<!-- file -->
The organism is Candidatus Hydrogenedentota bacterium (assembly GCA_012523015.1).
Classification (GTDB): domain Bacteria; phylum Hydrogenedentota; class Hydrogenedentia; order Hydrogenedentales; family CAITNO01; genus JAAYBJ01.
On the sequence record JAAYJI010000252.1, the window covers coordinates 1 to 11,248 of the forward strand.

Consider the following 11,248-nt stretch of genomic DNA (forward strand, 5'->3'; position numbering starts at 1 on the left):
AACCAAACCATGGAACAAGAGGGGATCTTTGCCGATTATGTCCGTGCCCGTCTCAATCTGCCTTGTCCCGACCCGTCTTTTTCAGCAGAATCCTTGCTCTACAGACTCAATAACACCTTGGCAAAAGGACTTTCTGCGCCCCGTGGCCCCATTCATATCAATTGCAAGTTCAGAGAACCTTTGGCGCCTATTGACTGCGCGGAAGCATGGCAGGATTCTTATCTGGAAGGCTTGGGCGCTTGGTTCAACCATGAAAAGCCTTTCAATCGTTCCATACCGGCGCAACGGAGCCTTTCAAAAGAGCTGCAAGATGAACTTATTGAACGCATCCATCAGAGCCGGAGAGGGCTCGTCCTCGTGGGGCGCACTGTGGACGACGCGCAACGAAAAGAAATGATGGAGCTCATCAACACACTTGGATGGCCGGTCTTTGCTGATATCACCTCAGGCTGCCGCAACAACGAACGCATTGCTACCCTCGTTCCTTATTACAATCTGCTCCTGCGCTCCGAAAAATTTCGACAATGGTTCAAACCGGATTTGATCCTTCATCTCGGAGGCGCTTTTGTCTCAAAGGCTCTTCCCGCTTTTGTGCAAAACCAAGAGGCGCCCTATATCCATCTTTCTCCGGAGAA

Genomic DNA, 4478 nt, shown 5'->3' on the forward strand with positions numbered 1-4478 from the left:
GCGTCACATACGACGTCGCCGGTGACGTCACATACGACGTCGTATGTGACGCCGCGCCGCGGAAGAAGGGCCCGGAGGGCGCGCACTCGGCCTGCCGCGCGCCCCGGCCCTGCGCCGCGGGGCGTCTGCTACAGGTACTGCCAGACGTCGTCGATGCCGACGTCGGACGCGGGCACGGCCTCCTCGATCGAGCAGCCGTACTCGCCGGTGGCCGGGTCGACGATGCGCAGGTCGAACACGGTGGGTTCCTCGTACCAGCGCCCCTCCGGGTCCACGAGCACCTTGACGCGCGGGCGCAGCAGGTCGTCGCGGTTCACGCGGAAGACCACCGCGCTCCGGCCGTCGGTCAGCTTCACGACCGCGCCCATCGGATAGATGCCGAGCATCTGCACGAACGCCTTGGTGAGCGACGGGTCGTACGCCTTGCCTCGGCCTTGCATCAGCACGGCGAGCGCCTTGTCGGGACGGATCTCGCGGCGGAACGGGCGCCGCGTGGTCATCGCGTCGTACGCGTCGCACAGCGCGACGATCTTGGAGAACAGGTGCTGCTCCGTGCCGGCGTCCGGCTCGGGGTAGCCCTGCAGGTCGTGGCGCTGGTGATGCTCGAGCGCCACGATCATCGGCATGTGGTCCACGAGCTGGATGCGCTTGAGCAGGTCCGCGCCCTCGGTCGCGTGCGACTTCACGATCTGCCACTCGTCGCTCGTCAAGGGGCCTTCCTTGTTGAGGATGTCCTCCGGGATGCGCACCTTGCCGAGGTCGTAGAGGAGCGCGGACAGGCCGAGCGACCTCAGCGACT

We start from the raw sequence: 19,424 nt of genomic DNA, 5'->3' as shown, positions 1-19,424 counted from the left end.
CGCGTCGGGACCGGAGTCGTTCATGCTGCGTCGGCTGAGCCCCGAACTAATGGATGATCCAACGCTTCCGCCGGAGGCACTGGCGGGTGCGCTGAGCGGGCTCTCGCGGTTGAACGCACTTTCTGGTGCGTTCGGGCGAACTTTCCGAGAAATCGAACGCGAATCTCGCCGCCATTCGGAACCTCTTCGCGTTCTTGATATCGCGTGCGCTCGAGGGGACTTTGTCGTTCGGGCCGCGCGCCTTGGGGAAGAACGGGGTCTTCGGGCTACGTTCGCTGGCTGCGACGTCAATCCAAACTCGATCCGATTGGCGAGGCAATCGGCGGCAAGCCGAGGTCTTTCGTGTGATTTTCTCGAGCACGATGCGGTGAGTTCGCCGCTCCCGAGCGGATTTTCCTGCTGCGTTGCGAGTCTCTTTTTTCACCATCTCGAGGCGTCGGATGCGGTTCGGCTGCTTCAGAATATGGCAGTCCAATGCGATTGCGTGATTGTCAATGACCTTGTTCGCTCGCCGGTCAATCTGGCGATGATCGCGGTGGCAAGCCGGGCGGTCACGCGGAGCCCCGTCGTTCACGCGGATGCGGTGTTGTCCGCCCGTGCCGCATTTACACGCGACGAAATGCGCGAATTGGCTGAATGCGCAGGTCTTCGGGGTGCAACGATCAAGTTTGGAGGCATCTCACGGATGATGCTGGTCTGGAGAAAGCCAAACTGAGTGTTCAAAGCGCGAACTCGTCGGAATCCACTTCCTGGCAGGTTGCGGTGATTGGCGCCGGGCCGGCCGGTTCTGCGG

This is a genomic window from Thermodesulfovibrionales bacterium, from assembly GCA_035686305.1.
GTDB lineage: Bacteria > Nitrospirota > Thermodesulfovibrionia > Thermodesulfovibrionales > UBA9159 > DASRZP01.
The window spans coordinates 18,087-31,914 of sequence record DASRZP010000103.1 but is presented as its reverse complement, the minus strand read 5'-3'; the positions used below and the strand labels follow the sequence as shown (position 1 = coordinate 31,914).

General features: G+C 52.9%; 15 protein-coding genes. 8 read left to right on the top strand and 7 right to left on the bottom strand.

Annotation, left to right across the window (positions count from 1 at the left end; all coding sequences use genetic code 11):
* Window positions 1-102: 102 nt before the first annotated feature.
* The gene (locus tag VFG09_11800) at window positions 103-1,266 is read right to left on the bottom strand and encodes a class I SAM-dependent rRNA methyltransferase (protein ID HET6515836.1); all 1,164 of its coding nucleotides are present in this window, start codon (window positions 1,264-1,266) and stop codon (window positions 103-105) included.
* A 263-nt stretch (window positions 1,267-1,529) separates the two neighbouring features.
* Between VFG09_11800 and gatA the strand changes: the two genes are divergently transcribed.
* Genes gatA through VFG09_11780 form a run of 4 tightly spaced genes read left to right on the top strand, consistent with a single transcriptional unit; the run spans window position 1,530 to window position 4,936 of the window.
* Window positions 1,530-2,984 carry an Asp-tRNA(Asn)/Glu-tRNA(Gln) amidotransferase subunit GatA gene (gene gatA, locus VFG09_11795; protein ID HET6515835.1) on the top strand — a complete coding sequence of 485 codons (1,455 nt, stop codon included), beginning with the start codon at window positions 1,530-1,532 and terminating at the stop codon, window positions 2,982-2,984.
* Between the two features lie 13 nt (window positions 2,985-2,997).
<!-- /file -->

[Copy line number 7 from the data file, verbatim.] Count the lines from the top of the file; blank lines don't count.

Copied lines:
GCGTCACATACGACGTCGCCGGTGACGTCACATACGACGTCGTATGTGACGCCGCGCCGCGGAAGAAGGGCCCGGAGGGCGCGCACTCGGCCTGCCGCGCGCCCCGGCCCTGCGCCGCGGGGCGTCTGCTACAGGTACTGCCAGACGTCGTCGATGCCGACGTCGGACGCGGGCACGGCCTCCTCGATCGAGCAGCCGTACTCGCCGGTGGCCGGGTCGACGATGCGCAGGTCGAACACGGTGGGTTCCTCGTACCAGCGCCCCTCCGGGTCCACGAGCACCTTGACGCGCGGGCGCAGCAGGTCGTCGCGGTTCACGCGGAAGACCACCGCGCTCCGGCCGTCGGTCAGCTTCACGACCGCGCCCATCGGATAGATGCCGAGCATCTGCACGAACGCCTTGGTGAGCGACGGGTCGTACGCCTTGCCTCGGCCTTGCATCAGCACGGCGAGCGCCTTGTCGGGACGGATCTCGCGGCGGAACGGGCGCCGCGTGGTCATCGCGTCGTACGCGTCGCACAGCGCGACGATCTTGGAGAACAGGTGCTGCTCCGTGCCGGCGTCCGGCTCGGGGTAGCCCTGCAGGTCGTGGCGCTGGTGATGCTCGAGCGCCACGATCATCGGCATGTGGTCCACGAGCTGGATGCGCTTGAGCAGGTCCGCGCCCTCGGTCGCGTGCGACTTCACGATCTGCCACTCGTCGCTCGTCAAGGGGCCTTCCTTGTTGAGGATGTCCTCCGGGATGCGCACCTTGCCGAGGTCGTAGAGGAGCGCGGACAGGCCGAGCGACCTCAGCGACT